- Cover and allow to rise in a warm place for about an hour or until doubled in size.
- Form the dough into a loaf in a large greased pan and rise again until the loaf crests the pan.
- Bake at 350F 15-20 minutes .
- Cool loaf on a wire rack once removed from pan.
- Alternately, you can roll the dough into about a dozen rolls, allow to rise until doubled, and bake in a preheated 350F oven for 12-15 minutes.
- I like to bake breads on my baking stone.
- With a bread maker:
- Pour the wet ingredients in first, then the dry, ending with the yeast.
- Start the basic rapid cycle and remove the dough before baking time, usually after about an hour (check your manual for details).
- Form a loaf or rolls and proceed with directions as stated above.
I made this bread twice, once with the Kitchenaid and once with the breadmaker, with quite different results. The first time, in the KitchenAid and rising in a slightly warm oven with the light on, the dough had zero rise after an hour, and since I saw so little action, I decided to go with rolls so I wouldn’t have to feed my family a sprouted doorstop.
The rolls rose a bit better once formed, and the final result was a shock – perfectly fluffy and soft rolls, very moist and spongy. The kids, even a visiting friend, loved them. I am pretty sure that some folks would say they’re simply too soft, however, so be warned.
The second go-round I followed the book’s directions exactly and used the “rapid rise” cycle on my breadmaker. That meant that in an hour, the bread was kneaded and risen (so well I thought it was a different recipe), and I chose to take the dough out and put it into a loaf pan. I almost let it bake in the machine on accident, so it had gotten pretty warm but not too hot.
Within 15 minutes rising time, I had this problem on my hands:
Rather than overflow the pan while baking (been there, done that, makes a mess in the oven), I decided to pull off about 5-6 rolls, which made for an ugly loaf but one that was intact.
Kimball Family Bread Ratings:
- Whole Grains: 5
- Softness: 3 (lost points because it’s almost too moist)
- Flavor: 3 (a bit different because of the sprouted flour, although my son says they’re “amazing!”)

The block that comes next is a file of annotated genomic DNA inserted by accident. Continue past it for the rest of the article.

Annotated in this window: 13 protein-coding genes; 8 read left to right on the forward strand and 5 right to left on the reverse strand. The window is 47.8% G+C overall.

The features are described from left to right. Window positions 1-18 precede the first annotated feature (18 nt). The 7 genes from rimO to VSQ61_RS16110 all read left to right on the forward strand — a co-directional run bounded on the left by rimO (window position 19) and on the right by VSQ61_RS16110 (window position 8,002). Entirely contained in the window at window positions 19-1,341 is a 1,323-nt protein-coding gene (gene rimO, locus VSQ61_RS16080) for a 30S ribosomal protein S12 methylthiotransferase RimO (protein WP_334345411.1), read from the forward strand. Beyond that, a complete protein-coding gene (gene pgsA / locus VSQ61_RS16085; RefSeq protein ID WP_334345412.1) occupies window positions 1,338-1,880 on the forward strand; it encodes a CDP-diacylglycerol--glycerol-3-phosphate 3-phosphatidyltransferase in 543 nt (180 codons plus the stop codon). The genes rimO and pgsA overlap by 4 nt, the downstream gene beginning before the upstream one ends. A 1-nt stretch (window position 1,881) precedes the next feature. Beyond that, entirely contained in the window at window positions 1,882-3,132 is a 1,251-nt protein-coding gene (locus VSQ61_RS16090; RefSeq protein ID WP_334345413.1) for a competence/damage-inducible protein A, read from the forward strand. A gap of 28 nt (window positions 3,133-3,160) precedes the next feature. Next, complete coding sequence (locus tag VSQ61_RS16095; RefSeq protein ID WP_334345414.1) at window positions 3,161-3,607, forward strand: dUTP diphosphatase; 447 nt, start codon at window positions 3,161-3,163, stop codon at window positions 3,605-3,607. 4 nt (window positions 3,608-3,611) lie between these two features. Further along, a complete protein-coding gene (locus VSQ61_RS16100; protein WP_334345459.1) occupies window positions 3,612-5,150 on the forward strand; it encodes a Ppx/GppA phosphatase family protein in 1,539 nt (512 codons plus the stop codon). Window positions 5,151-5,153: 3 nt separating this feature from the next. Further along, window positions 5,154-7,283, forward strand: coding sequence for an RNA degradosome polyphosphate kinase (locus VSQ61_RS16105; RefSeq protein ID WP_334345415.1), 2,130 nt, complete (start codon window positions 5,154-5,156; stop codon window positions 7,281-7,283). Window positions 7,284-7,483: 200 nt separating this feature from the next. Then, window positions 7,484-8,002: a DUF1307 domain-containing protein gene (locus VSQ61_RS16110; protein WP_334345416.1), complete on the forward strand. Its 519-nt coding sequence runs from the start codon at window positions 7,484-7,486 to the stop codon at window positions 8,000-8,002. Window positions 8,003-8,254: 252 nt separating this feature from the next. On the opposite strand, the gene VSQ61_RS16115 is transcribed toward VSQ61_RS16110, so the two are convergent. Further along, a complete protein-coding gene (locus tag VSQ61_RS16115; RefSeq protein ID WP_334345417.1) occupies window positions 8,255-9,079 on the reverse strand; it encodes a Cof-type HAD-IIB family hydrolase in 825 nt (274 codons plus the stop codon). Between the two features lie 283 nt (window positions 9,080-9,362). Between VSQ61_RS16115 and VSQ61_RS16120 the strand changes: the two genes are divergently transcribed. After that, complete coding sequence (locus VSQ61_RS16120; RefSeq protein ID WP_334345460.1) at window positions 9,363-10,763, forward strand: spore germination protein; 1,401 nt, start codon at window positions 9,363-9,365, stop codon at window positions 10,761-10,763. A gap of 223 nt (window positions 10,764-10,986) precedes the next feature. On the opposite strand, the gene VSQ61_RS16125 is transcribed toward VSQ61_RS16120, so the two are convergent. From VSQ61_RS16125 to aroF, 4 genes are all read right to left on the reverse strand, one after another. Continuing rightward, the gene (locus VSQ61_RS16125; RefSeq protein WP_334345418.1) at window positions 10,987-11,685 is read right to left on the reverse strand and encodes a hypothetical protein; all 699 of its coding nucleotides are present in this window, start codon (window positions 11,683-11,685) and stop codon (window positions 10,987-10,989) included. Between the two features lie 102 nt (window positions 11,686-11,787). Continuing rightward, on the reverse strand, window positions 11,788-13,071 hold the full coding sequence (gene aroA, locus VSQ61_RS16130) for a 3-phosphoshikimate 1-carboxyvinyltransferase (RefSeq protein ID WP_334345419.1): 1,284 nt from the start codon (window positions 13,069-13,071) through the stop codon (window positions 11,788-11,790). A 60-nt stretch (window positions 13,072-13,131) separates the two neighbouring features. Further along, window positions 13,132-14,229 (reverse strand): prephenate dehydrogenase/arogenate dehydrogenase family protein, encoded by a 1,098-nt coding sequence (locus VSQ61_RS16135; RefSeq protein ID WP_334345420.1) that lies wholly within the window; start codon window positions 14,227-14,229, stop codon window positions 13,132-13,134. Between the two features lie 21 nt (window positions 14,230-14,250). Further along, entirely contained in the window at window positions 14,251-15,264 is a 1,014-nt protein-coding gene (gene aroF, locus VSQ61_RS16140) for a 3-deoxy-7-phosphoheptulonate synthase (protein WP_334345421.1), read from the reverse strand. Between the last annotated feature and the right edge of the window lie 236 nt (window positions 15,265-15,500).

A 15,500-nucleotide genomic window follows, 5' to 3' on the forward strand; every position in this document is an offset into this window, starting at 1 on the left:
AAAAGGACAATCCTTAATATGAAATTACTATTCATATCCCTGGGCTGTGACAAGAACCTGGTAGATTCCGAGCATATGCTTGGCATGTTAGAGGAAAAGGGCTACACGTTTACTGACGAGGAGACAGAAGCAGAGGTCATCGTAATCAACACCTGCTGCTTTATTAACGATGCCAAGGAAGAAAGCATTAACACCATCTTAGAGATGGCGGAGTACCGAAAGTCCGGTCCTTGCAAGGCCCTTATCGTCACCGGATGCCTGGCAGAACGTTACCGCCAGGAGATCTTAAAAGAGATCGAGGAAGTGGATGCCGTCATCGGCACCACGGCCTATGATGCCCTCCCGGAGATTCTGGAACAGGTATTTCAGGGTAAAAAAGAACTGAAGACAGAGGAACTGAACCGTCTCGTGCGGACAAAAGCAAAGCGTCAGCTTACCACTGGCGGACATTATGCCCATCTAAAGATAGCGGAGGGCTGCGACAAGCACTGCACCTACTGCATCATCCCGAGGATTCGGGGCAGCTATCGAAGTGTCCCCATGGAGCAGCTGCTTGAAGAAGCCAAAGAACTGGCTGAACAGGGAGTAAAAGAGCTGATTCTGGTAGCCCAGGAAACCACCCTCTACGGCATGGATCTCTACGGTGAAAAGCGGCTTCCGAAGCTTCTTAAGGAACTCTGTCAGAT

- Workability: 4(one point lost for not coming together in the stand mixer)
- Good Rise: 2, 5
- Easy Recipe: 5
- Bonus points: +2 sprouted, –1 cost of sprouted flour
My final description: Sprouted bread is, as I expected, different than traditional whole wheat. There is a certain sweeter overtone, but not sweet like honey, sweet like “I’m related to carrots and lettuce.” Sprouted flour is said to digest like a vegetable, after all, and I for one taste the “plant-ness” in there.
The bread was way too soft to spread 64 degree butter (mushed and fell apart), and once lightly toasted the raw honey made a mess of it. I have a hunch making a PB&J would be a bit frustrating. If you like melt in your mouth softness that falls apart in your hands, this bread’s for you. The rise points are radically different simply because I had two different experiences, one that rose and one that didn’t. Perhaps the environment inside the bread maker is just so optimal for yeast that it can’t fail, whereas my attempt in the warm oven was humanly flawed.
As for the cost of sprouted flour, if the health benefits of sprouted wheat are important to you, you won’t have a problem with that. Here’s how to be frugal about it and make homemade sprouted wheat flour (in bulk!).
Want to Play?
If you try the recipe, either as written or with some changes, let us know! Leave a comment with what you did and how it turned out.
Disclosure: Shiloh Farms is a paid advertiser for January receiving their complementary in-post mention. See my full disclosure statement here.